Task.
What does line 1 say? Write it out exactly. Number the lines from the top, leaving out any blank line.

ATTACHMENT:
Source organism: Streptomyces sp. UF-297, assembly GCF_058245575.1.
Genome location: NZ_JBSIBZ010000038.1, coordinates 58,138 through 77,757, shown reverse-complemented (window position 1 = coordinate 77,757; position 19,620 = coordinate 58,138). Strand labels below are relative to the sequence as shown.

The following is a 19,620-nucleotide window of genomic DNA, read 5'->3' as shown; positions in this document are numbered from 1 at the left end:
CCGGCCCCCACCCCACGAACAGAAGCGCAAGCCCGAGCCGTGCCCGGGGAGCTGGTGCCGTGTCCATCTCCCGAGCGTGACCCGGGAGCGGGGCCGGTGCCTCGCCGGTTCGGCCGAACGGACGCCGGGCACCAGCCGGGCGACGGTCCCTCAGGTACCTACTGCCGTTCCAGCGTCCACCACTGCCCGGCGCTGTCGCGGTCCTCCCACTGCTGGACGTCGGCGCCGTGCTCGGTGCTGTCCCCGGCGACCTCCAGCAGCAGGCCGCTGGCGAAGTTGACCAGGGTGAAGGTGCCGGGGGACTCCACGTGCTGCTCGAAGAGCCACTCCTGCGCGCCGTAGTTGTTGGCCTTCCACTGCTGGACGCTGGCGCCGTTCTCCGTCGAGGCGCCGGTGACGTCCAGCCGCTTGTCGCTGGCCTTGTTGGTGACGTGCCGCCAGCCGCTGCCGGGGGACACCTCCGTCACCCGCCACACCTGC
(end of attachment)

Source organism: Streptomyces sp. UF-297, assembly GCF_058245575.1.